Where the prosecution allege that an offender trafficked a commercial or large commercial quantity this too must be proved beyond reasonable doubt as a discrete element of the offence. See above the discussion and in particular see Schedule 11 of the Act.


Proving the weight and nature of an alleged drug of dependence is established through the production of expert evidence (certificates).


To learn more about how an allegation of Trafficking a drug of dependence can affect an accused person's ability to be released from custody on bail read our blog.


The presumption of a traffickable quantity


Under Schedule 11, the Act prescribes various traffickable quantities according depending upon the particular drug. A traffickable quantity for cannabis is found in Schedule 11 of the Act and is 250 grams or 10 plants. In the case of cocaine, it is 3 grams.


Frequently, police will charge an offender with the offence of trafficking a drug of dependence on the basis of having in their possession a 'traffickable quantity'. However, where there is no other evidence that supports drug trafficking (deal bags, large quantity of cash, text messages over mobile phone, scales, incriminating admissions made during a record of interview etc), it will be difficult for the police to secure a conviction based solely on an offender's possession of a traffickable quantity.


The penalties for trafficking in a drug of dependence


At the lowest end of criminality, an allegation of trafficking a drug of dependence simpliciter can be heard in the Magistrates' Court. While each case will turn upon its own particular facts, some guidance as to the penalties imposed for this offence can be derived from the Sentencing Advisory Council. During the period 1 July 2016 - 30 June 2019, the offence of Trafficking a drug of dependence when heard in the Magistrates’ Court resulted in the following penalties:


Imprisonment - 44.2%

Community Correction Order - 39.9%

Fine - 10.3%

Adjourned undertaking/discharge/dismissal - 3.1%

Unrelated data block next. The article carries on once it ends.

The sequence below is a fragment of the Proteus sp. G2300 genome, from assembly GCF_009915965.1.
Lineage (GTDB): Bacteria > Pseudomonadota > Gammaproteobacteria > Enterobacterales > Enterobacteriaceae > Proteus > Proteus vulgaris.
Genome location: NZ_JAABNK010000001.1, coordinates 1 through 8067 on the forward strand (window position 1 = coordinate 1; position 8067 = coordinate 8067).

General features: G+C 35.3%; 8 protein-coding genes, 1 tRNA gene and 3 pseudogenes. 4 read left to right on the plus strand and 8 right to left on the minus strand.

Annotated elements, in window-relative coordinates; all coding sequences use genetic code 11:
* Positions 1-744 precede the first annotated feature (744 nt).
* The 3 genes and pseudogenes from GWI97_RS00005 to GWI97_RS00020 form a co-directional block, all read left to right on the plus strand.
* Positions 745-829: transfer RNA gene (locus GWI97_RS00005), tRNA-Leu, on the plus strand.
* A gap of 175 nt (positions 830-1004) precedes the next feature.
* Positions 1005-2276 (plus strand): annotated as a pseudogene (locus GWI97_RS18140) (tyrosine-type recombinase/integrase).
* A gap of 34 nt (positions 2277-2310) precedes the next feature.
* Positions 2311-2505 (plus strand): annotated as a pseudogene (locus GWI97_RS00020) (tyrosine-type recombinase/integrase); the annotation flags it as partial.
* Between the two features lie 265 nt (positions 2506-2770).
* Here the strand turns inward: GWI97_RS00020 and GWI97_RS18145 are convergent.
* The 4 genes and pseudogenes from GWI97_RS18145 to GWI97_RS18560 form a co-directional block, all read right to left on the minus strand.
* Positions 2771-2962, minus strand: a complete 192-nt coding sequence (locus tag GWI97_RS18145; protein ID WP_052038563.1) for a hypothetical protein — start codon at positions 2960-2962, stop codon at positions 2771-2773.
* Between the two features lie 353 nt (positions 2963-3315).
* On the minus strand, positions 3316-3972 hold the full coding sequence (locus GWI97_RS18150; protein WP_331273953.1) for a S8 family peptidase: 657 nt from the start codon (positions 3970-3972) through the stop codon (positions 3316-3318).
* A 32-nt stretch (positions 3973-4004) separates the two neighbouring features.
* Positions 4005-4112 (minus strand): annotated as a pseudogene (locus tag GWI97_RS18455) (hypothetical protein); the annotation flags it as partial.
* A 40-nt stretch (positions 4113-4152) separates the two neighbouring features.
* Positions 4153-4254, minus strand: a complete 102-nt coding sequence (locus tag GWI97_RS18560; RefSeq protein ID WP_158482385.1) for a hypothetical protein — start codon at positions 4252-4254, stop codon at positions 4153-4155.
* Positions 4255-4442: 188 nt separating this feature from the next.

Penalties for commercial and large commercial drug trafficking will usually result in a term of imprisonment to be served


Police can make an application for forfeiture of property tainted as a consequence of drug trafficking, and in more serious cases forfeiture is automatic upon a finding of guilt.


The Confiscation Act 1997 (Vic) regulates the power of the prosecution to compel an offender to forfeit property that is tainted as a consequence of drug trafficking. Cash derived from trafficking will be forfeited, as will other items that were used to facilitate trafficking, such as a mobile phone.


In more serious examples of drug trafficking, property received through proceeds of crime (for example real estate or other substantial items such as cars) can also be the subject of a forfeiture Order. Police may also apply for a restraining order to prevent the disposal of property alleged to have been tainted. Property so restrained may then be subject to automatic forfeiture upon a finding of guilt for commercial and large commercial drug trafficking.


Get advice, prepare early


An allegation of drug trafficking is obviously serious. The offence is one which will often result in the recording of a conviction, however the alleged criminality that underpins an allegation of trafficking can vary enormously, and the definition of trafficking is expansive and includes activity that does not have a strong commercial element. If you are facing a drug offence, call our office on (03) 9668 7600 to arrange an obligation free case assessment to discuss all of your options.